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Uniting Church coaches world Churches on unity

The Uniting Church presented a paper on ‘Unity and Mission’ at the World Council of Churches Uniting and United Churches Conference in Johannesburg, South Africa, October 29-Nov 4.

Twenty churches from 25 countries met at the 8th consultation of United and Uniting Churches held every seven years. Conversation centred on the South African struggle to merge former Apartheid separated churches. South African Presbyterians have united and two of the Dutch Reform Churches — Indians and Coloureds — have united but have not been able to unite with the white Dutch Reform Church. 

Assembly General Secretary Rev Terence Corkin, who attended the conference said that many of the issues addressed are lively in our church and that the conference focussed on what constitutes the basis for unity in the church.

“In our church we clearly understand that our unity is founded in our common faith in Jesus Christ and that within that broad framework the ability to differ has a wide range of opportunities,” said Mr Corkin.

The Uniting Church paper on ‘Unity and Mission’ was presented by Rev Charity Majiza. A refugee from South Africa, Ms Majiza is now a Melbourne minister and a member of the Christian Unity Working Group.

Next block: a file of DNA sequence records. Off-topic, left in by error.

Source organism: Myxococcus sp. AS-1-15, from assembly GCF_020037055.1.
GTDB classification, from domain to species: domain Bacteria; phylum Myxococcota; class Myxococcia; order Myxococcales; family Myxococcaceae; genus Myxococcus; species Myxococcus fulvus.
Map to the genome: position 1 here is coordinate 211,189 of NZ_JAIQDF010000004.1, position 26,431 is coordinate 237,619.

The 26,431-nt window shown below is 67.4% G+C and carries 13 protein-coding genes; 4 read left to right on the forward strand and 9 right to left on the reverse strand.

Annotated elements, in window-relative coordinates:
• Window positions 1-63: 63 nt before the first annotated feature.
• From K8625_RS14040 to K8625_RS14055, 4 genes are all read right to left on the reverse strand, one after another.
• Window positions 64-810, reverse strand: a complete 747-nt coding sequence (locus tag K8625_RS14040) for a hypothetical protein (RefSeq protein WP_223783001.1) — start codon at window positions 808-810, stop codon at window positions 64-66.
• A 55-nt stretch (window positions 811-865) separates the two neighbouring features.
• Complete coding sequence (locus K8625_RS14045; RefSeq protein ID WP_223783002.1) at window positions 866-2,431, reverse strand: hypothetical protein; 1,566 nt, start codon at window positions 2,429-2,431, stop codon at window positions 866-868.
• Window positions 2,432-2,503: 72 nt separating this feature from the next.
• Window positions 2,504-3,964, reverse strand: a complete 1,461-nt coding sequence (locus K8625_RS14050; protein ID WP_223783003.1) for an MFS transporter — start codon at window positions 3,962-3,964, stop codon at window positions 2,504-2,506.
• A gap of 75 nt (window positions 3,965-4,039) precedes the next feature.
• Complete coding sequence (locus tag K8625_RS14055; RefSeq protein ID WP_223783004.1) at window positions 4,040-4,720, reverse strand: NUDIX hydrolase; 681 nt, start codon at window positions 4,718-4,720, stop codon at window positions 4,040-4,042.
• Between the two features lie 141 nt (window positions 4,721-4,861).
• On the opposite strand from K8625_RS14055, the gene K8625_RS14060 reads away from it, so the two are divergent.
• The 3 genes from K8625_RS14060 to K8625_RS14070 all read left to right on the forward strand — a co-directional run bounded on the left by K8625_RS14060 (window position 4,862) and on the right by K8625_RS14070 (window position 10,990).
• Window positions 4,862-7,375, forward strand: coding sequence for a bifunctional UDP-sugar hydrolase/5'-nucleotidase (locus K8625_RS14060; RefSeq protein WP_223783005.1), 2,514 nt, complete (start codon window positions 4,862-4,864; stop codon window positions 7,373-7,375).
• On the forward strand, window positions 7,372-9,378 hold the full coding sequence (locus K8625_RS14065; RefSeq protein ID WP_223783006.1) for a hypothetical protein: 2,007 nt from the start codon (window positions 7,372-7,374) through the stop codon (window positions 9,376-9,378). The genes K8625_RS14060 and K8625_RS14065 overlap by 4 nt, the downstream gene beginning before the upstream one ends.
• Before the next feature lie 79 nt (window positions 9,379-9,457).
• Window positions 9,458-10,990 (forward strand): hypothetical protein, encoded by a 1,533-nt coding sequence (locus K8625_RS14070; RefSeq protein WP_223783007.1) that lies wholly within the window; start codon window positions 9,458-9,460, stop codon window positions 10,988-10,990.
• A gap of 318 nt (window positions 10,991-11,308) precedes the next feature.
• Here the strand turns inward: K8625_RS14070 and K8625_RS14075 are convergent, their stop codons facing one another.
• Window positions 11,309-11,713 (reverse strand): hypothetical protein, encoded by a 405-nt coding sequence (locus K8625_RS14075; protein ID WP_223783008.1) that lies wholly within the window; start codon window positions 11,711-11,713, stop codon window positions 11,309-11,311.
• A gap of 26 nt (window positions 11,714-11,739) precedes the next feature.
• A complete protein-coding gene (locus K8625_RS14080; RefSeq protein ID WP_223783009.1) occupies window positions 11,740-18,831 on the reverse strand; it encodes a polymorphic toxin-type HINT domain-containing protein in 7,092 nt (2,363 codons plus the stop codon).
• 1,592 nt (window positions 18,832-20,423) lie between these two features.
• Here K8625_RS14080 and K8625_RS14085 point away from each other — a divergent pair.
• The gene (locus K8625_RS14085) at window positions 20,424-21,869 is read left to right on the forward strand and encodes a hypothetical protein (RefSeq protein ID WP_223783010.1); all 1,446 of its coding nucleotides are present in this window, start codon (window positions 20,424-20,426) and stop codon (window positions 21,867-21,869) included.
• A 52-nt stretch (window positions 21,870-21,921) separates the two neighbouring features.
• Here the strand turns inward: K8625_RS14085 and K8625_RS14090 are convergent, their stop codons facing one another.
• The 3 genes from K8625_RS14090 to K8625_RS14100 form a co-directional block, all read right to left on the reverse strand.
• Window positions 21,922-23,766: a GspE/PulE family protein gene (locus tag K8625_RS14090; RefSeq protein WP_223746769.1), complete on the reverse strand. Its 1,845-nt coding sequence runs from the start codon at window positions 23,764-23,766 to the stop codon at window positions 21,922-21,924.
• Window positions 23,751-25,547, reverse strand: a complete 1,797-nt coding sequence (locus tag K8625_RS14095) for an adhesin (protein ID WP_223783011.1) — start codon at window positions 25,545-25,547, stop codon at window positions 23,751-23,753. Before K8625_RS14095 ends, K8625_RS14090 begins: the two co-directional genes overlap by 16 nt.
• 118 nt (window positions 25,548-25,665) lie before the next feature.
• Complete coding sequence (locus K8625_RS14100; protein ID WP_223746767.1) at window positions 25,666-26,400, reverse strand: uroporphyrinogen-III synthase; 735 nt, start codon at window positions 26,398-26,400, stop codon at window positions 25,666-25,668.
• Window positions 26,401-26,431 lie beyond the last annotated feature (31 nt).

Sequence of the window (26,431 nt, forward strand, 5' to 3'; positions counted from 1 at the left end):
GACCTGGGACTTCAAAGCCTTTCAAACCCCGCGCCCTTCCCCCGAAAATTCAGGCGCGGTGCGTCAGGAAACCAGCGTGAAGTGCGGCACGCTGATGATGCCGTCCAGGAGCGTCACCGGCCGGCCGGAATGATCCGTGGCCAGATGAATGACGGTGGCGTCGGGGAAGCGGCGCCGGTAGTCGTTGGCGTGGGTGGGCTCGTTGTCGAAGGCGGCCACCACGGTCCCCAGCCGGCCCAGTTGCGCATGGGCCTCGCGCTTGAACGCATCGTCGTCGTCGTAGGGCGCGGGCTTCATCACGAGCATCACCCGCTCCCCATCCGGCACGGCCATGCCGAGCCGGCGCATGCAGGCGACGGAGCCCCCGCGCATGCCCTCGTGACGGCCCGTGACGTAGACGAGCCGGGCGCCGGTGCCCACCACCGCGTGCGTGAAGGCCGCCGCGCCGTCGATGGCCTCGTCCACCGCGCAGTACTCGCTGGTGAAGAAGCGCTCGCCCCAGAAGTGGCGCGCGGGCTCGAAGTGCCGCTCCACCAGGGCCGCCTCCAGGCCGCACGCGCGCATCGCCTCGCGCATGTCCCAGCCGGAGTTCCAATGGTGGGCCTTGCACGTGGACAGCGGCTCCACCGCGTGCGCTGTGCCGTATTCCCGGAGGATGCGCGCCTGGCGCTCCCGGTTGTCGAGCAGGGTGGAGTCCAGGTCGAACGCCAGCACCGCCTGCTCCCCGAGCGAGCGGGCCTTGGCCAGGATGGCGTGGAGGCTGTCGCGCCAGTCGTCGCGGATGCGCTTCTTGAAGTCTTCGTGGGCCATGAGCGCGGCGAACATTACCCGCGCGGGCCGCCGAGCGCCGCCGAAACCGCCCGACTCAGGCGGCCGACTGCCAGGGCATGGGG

Her paper looked at what unity contributes to the mission of the church. “The basic thesis of the paper was that our union sees the purpose of the church as bearing witness to the reconciliation and renewal God has in store for creation,” said Mr Corkin. Therefore our very unity is a witness, evidence and support for God’s mission of reconciliation.

“Our consensus decision making process means we have a high level of agreement before we say anything and then we can say it with a confident voice. If people don’t like a decision they have to live with their own choices but we never see it as appropriate to say “like it or leave” and that’s because we understand our mission is actually unity.

Mr Corkin said that the conference highlighted the importance of context, talking about conflicts, and reflecting theologically upon issues. “At the end of the day I remain convinced that church union is critical to the witness of the churches in Australian society and elsewhere.”